Julie speaks about workload and priority management. She explains that she challenges leaders when they are unwilling to adjust their processes to allow for a more manageable workload. Julie uses her expertise not to merely “teach employees how to survive” unreasonable workloads, but to urge their leaders and managers to make structural changes leading to a healthier workplace overall.

“WE’VE STRETCHED PEOPLE, AND THEY ARE BURNING OUT.  ANXIETY, DEPRESSION, AND SUICIDALITY ARE INCREASING.  ORGANIZATIONS NEED TO BUILD CONDITIONS TO BETTER SUPPORT THEIR PEOPLE.”

Organizations need to balance workloads with personal well being.  The goal should be healthy and sustainable results.  In other words, according to Julie: “In order to achieve the greatest results you need to take care of health and manage our energy.”

If you could have one wish for a better world when it comes to work/life, what would it be?

We’re all well-intended humans, working together on common goals.  Yet we may interpret each other wrongly or inject wrong intentions into another’s behaviour. “I believe in the fundamental good of humans. Challenges arise not simply from bad human beings, but from the need to protect, and from fear. We need to give each other the benefit of the doubt.”  I think our society needs more of Julie’s optimism and open-mindedness. If we approach these situations with this balanced frame of mind, rather than believing some people are simply bad, change may be much more within our grasp.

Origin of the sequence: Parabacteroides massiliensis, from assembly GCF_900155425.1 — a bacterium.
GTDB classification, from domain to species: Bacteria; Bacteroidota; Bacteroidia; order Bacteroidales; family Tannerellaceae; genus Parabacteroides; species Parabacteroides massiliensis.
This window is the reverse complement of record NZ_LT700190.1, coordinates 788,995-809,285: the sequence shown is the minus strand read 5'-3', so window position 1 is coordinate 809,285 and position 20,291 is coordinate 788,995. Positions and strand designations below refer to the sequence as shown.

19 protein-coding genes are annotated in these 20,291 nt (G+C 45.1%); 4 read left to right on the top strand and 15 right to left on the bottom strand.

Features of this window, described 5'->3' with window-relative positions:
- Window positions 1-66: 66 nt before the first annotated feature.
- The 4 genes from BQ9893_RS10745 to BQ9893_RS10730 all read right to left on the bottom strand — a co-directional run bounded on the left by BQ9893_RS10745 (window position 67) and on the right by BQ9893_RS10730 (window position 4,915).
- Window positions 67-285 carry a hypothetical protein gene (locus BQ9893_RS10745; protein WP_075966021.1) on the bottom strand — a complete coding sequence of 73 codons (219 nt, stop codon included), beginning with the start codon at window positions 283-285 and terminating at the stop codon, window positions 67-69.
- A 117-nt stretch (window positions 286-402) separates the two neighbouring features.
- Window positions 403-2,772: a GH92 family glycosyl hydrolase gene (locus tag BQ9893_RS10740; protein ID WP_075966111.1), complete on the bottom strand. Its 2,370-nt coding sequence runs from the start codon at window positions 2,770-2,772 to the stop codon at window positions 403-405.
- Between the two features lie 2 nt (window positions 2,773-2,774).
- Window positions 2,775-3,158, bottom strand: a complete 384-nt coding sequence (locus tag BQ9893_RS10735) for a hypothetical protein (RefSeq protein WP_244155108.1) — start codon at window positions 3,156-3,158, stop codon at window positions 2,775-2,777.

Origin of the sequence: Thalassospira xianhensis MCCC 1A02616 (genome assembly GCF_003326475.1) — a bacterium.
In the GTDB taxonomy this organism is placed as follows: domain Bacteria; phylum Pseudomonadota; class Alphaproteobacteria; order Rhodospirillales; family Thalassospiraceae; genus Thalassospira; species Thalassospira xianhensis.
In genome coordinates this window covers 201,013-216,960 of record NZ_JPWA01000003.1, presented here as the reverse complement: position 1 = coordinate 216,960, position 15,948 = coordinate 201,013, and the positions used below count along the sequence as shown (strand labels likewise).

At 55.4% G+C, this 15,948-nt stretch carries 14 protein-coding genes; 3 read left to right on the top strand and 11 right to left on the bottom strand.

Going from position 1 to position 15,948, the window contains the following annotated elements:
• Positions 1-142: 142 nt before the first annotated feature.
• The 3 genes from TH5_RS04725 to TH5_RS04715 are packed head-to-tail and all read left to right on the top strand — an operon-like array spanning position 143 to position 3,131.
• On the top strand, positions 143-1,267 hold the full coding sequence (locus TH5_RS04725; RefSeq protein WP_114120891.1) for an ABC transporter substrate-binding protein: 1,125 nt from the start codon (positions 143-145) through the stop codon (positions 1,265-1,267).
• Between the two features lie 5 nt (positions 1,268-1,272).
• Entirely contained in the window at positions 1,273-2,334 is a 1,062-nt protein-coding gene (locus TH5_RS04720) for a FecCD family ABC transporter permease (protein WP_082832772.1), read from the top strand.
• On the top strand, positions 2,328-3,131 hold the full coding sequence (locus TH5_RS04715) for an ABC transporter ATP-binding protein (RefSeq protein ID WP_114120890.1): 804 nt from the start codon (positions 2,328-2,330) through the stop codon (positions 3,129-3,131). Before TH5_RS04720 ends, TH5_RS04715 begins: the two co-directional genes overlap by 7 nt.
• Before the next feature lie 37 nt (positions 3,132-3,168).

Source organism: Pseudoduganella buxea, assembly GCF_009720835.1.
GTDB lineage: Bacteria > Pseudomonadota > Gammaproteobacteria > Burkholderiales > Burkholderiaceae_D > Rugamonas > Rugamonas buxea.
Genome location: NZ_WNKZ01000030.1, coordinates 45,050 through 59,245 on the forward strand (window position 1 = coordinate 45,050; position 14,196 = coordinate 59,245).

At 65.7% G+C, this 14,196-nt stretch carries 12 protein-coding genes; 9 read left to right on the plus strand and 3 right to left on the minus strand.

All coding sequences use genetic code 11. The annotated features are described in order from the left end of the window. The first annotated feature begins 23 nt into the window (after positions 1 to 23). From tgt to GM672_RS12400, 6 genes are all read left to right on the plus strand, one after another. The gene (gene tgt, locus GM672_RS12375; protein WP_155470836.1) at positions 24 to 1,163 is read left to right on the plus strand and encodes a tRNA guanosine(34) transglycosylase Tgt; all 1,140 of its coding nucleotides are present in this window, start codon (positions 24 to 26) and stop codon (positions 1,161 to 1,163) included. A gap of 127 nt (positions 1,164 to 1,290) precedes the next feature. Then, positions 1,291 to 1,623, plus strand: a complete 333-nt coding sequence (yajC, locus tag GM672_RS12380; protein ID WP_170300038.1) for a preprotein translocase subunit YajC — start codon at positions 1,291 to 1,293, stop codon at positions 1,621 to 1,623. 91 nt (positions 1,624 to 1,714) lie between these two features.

Julie is a Partner at Humance, with a cutting-edge expertise in leadership and team development. Her approach is characterized by a strong combination of strategic thinking and a focus on healthy, sustainable results. She holds two masters degrees in Organizational Psychology. For over 25 years, she has been working with various organizations and their leaders from a wide variety of sectors, spearheading numerous strategic mandates aimed at leveraging human potential and building a strong, cohesive organizational culture. She is working directly with executive committees to help them manage succession and improve their own group dynamics.

During her studies, Julie was involved in a research group on leadership diversity and throughout her career, she has helped organisations become more inclusive.  Ms. Carignan’s recognized expertise leveraging human talent and culture at work makes her a sought-after keynote speaker. She also collaborates with numerous media coast-to-coast, including CBC/Radio-Canada.